Racist hate crime in Greenwich has risen 64 per cent in three years, and use of force by police disproportionately targets black people, a new report has revealed.
The Greenwich Race Equality Scorecard has examined the experiences of local residents across the borough and found “striking differences” between the lives of BME residents and their white counterparts.
Racist hate crime has risen in the borough by 64 per cent between December 2014 and February 2017, 14 per cent more than the average for London.
Black people made up 33 per cent of ‘use of force’ police cases, despite making up just 19 per cent of the borough’s population.
Cllr Danny Thorpe, leader of Greenwich Council, said: “This report brings to light some of the hard truths of the structural barriers, prejudice and discrimination that our ethnic minority communities face every day.
“As a society, we need to act together to tackle this inequality.”
The Race Equality Scorecard also revealed that whilst BME residents outperform their white counterparts in school, they are more likely to be unemployed after leaving school.
The report was launched by a partnership of Greenwich Council, think tank the Runnymede Trust and the Greenwich Inclusion Project (GrIP), and points to long-standing prejudice and discrimination as a driving factor.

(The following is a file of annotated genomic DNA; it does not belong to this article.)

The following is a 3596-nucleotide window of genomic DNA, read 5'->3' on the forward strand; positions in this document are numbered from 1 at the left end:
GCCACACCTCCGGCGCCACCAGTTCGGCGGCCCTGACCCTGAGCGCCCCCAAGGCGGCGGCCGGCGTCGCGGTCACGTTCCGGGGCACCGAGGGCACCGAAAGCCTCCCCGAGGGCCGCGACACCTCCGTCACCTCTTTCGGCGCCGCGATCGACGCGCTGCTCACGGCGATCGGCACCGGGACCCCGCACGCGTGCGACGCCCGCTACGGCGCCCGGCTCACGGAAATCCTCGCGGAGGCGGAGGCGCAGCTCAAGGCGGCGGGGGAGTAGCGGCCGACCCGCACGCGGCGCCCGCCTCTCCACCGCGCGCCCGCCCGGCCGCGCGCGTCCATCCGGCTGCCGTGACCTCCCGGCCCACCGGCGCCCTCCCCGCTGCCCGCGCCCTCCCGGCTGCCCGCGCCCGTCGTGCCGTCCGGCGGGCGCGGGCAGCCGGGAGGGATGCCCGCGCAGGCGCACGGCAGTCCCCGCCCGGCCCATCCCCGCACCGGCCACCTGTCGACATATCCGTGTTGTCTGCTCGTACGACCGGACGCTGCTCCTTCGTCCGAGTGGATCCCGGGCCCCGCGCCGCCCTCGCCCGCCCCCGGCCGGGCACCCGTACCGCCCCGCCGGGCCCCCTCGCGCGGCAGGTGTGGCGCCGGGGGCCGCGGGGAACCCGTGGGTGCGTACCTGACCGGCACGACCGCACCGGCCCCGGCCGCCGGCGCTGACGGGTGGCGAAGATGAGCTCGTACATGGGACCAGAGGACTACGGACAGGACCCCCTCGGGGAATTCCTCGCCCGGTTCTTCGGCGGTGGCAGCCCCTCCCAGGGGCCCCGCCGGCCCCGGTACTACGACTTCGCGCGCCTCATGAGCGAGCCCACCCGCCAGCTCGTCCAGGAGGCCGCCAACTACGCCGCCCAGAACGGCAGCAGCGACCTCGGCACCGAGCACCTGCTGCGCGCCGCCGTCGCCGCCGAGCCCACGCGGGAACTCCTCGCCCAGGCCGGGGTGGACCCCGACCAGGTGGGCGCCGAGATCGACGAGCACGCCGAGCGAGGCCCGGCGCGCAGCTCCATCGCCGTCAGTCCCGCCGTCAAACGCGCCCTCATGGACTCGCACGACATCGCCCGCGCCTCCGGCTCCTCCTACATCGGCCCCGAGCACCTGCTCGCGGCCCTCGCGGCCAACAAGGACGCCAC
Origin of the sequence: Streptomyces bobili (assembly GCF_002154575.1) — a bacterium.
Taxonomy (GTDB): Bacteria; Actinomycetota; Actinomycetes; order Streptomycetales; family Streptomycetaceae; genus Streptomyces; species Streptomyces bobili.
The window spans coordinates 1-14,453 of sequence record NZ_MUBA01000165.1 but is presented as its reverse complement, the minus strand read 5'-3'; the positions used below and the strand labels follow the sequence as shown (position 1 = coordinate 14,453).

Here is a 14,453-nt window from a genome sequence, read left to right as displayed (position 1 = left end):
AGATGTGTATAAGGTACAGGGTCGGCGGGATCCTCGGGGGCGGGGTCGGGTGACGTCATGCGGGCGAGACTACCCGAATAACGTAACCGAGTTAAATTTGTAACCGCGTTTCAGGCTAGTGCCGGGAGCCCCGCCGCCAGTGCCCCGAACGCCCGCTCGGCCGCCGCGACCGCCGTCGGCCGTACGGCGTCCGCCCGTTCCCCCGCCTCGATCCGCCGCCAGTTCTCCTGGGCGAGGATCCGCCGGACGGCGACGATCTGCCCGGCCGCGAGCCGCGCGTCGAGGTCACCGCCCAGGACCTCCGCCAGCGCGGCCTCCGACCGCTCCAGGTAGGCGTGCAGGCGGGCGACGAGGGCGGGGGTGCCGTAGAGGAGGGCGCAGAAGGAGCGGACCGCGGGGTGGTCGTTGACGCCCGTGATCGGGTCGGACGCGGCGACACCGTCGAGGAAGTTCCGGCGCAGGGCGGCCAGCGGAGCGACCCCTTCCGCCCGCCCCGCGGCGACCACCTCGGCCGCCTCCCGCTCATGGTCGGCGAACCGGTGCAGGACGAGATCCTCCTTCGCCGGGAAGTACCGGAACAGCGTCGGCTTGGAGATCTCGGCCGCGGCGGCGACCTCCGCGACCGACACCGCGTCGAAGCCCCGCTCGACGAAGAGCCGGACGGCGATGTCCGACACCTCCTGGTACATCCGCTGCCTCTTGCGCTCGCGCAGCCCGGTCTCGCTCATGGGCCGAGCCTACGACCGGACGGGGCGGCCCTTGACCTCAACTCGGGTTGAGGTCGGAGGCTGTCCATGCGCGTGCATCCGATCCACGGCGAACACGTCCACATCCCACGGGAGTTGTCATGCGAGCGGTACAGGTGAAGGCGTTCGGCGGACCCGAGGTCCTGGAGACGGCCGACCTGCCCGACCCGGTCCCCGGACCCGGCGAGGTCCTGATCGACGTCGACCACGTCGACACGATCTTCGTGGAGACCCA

Cllr Thorpe said he was hopeful that the future partnership board on race equality would bring together a range of people and organisations across the borough to “develop solutions to these complex challenges.”
He commented: “This highlights that we are not always getting it right for the people in our black communities, and that can be a hard thing to say and a harder thing to hear, but that honesty is important.
“We are committed to making this scorecard a living document driving concrete action and dialogue with BME communities, so that we do the right thing and address these long-standing inequalities.”
Detective Sergeant Anthony Forsyth from the Met Police Service commented: “We have long since recognised the impact of hate crime on communities and the hidden nature of this crime.
“The Met stands together with policing partners, colleagues and groups to investigate all hate crime allegations, support victims and their families, and bring perpetrators to justice. No one should suffer in silence.”
Forsyth said the Met has seen a steady increase in the reporting of all hate crime, particularly racist and religious hate crime.
Part of the reason for the rise is seen as an increased willingness of victims to report crime and improved awareness by police, but the Detective Sergeant also urged more victims of hate crime to come forward to police.